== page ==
The return of vacancy control would eventually be reflected in less rapid inflation of the market price for existing rental buildings (and the land below them) and would incentivize current owners to hold and maintain existing properties for long term equity gain vs. immediate big paydays.
Critics, including landlord associations, also claim vacancy control will halt construction of purpose-built rentals. But a more careful analysis suggests not. It was landlords who convinced the Socred government to do away with vacancy control in the 1980s, arguing that measure stood in the way of new investment in rental buildings. But if that was their hope it didn’t work out. Rental building construction fell off a cliff in the 1980s, not recovering in Vancouver until the 2000s when tax incentives favoring rental buildings over condo construction were instituted.
Studies have shown that in Manitoba, where vacancy control has been the law for decades, no noticeable slowdown in rental building construction has been noted as a result.
Taming the rise of land values
So while it’s not clear what will or won’t get built under a vacancy control regimen, one result is almost certain. Vacancy control will put the reins on the 200 and 300 per cent increases in the price of rental-appropriate land parcels that are making Vancouver ever less affordable.
That is because if builders can’t expect to demand higher rents over time, they will insist on paying less for land to meet their penciled out profits. Land markets will eventually adjust to changed market contexts.
Will that cause rentals to be an increasingly small proportion of Vancouver’s housing mix? Not necessarily, if the city and province use other incentives at their disposal to encourage the building of affordable rentals. It’s worth mentioning that even our existing weaker rent control also has had a downward influence on land value and yet since the 1970s the proportion of rental units available in our city has stayed roughly stable at about 50 per cent of total.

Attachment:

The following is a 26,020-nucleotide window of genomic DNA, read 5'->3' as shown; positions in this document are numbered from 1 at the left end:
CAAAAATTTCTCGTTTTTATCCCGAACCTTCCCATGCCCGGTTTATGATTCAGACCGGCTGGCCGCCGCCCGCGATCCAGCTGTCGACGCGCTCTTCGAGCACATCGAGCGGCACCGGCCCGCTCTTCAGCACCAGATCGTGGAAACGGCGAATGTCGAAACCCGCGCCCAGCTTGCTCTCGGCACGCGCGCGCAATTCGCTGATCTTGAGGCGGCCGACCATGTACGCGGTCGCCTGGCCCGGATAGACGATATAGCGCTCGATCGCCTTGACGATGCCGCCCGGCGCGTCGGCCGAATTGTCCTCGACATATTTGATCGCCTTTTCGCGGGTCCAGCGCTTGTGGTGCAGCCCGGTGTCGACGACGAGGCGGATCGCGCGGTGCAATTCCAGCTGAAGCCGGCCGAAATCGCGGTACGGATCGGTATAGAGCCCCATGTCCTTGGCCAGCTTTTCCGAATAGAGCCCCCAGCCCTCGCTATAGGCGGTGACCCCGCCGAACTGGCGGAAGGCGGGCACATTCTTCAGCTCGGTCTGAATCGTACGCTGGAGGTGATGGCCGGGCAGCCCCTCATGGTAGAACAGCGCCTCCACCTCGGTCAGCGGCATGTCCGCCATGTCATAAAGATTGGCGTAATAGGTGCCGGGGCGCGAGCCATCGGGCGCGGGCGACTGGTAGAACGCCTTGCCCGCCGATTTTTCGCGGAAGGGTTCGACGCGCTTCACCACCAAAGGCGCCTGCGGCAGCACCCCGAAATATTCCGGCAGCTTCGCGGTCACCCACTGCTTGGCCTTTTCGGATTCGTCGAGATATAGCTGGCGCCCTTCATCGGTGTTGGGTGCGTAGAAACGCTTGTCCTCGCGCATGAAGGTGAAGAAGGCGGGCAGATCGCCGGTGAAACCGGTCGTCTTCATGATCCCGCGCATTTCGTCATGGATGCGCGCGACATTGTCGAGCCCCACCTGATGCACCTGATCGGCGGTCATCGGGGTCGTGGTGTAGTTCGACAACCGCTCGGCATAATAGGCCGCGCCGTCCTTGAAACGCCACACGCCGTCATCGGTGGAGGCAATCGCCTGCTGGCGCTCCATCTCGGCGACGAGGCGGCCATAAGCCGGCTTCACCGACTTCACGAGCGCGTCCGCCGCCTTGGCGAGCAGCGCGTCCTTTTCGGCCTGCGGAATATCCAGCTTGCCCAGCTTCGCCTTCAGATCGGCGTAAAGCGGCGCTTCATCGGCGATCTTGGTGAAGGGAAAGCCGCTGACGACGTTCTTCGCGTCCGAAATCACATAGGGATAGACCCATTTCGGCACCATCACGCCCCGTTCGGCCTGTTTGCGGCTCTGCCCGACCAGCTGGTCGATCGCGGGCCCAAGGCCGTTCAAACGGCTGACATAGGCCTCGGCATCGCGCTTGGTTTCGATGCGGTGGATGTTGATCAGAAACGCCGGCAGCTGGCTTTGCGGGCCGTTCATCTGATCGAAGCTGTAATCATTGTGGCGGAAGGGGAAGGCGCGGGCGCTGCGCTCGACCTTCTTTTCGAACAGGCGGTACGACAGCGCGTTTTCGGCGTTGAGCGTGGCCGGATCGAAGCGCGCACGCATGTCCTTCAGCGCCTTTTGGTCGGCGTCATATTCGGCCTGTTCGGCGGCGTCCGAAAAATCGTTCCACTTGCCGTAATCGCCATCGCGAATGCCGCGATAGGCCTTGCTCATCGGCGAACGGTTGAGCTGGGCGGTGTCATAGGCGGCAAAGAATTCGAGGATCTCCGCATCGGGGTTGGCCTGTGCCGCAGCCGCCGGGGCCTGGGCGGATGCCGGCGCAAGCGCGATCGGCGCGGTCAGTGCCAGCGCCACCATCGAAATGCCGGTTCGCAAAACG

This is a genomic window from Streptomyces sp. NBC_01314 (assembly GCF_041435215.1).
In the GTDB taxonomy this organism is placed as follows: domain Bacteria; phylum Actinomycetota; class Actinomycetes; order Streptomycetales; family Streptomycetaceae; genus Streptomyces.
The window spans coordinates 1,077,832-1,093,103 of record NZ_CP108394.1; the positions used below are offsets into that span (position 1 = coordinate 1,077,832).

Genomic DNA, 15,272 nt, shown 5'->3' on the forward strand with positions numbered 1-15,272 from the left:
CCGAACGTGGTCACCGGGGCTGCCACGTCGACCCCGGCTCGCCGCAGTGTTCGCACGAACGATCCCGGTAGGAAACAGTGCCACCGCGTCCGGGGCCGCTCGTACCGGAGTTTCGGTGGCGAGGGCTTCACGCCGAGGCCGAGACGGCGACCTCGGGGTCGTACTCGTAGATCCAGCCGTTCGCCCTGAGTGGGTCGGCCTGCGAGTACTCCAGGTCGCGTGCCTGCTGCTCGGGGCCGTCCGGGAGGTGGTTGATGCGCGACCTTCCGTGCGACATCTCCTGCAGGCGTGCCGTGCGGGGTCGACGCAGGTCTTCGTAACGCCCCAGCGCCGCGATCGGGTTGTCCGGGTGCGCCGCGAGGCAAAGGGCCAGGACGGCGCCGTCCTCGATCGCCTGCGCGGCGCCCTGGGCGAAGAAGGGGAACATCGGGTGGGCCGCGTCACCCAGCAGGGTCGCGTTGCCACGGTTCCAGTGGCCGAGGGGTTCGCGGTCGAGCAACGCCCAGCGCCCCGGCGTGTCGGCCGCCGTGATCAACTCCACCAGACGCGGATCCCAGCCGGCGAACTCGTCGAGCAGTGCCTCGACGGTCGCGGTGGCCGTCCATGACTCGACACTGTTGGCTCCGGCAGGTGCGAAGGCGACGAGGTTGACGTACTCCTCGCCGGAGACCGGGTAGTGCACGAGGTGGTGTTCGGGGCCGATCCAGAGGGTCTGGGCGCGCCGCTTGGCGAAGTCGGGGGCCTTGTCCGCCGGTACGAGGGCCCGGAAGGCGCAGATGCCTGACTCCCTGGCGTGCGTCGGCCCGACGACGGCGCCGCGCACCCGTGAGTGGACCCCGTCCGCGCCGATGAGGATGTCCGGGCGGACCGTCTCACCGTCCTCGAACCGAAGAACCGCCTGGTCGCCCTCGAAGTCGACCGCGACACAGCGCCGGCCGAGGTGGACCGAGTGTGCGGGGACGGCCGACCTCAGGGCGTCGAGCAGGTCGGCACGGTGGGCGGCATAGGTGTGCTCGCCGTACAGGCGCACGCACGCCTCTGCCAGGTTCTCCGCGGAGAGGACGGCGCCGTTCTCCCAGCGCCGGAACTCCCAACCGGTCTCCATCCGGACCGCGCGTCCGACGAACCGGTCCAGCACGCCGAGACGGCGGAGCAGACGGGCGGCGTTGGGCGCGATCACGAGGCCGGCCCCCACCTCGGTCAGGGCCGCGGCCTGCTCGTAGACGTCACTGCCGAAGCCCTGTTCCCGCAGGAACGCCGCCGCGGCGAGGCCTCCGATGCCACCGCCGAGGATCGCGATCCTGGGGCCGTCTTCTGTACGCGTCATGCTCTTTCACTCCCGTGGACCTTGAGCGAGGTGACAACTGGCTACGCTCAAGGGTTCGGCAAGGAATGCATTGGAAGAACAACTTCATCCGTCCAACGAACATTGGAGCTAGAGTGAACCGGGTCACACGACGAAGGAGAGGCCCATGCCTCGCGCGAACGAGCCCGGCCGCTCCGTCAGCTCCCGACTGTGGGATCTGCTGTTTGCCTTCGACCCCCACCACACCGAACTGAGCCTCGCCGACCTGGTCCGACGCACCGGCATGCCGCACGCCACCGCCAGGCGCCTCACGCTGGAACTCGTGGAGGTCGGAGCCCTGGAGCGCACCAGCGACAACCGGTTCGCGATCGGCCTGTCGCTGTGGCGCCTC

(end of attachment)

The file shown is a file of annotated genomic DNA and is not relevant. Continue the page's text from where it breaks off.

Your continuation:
And there should be caveats. If this idea becomes broadly accepted, consideration should be given to excluding rental units within owner occupied properties and/or rental buildings of six units or less. This type of housing, on very small lots and integrated within neighbourhoods in small buildings, provide a different service to the community and adhere to a substantially different land pricing dynamic. Building these projects requires no land assembly, for example.
We are entering a municipal election, during which candidates will once again be asked what steps they are willing to take to truly address Vancouver’s mounting housing crisis. Some will say all that is needed to fix the problem is to simply add new market rentals. But there is good reason to doubt that just adding tens of thousands of units will deliver cheaper units.
After all, Vancouver has, since the 1980s, added more new housing units per capita than any other centre city in North America. It’s called Vancouverism and the downtown is the internationally recognized emblem for this strategy. If simply adding new units would bring housing prices down, Vancouver should have North America’s cheapest housing. Instead it has North America’s most expensive housing, by far (when measured by the gap between market rates and average household incomes).
Now is the time to have a serious conversation about adopting vacancy control in Vancouver.